In November, there was a surprising development in relation to the Ukraine War, with pressure for a diplomatic solution coming from the US military (pressure that has been resisted fiercely by the civilian political leadership).
The New York Times reported on 10 November that the chair of the US joint chiefs of staff, general Mark Milley, argued in private top-level meetings for Ukraine to enter peace negotiations with Russia to end the war.
After Ukrainian successes in the Donbass region, including recapturing the city of Kherson on 9 November, Milley, the top military leader in the US, was said to believe that the Ukrainians had achieved as much as they could reasonably expect on the battlefield, before winter set in, ‘and so they should try to cement their gains at the bargaining table’.
Milley also spoke out on US TV on 10 November: ‘we think there are some possibilities here for some diplomatic solutions’.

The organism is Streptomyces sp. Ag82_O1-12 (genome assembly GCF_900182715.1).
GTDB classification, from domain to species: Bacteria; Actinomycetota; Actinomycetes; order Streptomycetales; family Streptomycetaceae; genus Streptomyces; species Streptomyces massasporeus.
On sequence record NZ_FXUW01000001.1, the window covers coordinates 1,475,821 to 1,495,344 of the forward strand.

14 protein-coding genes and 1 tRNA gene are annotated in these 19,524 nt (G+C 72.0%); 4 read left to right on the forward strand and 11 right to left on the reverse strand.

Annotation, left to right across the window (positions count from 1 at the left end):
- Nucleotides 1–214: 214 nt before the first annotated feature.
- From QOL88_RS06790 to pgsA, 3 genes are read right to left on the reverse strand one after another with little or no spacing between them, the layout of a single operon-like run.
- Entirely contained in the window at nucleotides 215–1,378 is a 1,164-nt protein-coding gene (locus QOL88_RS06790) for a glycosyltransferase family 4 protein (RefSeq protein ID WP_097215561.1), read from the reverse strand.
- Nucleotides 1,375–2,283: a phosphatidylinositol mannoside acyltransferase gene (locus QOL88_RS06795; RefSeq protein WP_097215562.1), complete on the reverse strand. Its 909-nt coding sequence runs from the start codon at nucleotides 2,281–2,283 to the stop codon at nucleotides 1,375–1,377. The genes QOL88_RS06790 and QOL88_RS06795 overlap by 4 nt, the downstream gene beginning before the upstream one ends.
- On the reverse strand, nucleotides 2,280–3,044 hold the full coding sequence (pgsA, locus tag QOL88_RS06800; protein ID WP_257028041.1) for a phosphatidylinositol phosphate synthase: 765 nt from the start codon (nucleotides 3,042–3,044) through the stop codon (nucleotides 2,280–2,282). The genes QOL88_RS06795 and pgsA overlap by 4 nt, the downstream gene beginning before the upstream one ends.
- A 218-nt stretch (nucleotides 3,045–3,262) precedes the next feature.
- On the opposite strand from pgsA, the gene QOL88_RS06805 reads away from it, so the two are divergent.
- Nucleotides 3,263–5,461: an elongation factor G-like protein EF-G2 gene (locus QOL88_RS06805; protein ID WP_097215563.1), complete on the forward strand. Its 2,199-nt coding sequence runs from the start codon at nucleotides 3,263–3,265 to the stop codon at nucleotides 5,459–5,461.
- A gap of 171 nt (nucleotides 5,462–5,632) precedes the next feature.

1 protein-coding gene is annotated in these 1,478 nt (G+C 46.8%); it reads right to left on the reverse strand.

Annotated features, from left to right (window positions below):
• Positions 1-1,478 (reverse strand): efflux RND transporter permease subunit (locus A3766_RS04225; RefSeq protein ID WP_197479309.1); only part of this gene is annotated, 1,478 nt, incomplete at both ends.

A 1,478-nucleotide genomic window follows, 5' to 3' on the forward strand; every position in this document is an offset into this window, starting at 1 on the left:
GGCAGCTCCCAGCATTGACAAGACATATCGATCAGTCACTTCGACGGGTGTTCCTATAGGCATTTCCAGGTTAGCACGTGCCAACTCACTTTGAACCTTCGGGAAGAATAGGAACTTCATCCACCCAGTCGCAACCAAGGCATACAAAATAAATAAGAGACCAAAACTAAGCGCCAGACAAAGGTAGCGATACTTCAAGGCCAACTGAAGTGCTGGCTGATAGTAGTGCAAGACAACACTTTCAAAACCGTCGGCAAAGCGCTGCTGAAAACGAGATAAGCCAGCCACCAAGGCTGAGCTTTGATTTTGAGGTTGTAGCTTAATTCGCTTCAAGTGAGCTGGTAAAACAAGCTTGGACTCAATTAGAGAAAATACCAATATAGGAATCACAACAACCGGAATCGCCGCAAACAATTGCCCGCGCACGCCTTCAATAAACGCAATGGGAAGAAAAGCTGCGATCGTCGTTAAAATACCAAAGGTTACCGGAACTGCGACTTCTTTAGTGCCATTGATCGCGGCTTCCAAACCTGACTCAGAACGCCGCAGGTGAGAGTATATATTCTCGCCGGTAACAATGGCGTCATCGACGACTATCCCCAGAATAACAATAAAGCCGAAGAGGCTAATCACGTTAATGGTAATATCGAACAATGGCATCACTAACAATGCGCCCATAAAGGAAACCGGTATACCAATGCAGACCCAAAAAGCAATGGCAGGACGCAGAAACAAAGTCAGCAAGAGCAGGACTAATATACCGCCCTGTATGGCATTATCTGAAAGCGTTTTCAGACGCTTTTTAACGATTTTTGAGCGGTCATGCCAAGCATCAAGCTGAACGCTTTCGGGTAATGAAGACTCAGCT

The Russian retreat from Kherson seems to have been partly about creating a more defensible position.
In White House discussions, Milley, making a hardheaded assessment of the military realities, and citing satellite images of trenches being dug by Russian forces, is said to have referred to the example of the First World War: ‘when the two sides engaged in years of trench warfare with little change in territory but millions of pointless casualties.’
On 9 November, Milley cast doubt on the possibility of outright military victory in a speech to the Economic Club of New York: ‘When there’s an opportunity to negotiate, when peace can be achieved, seize it. Seize the moment.’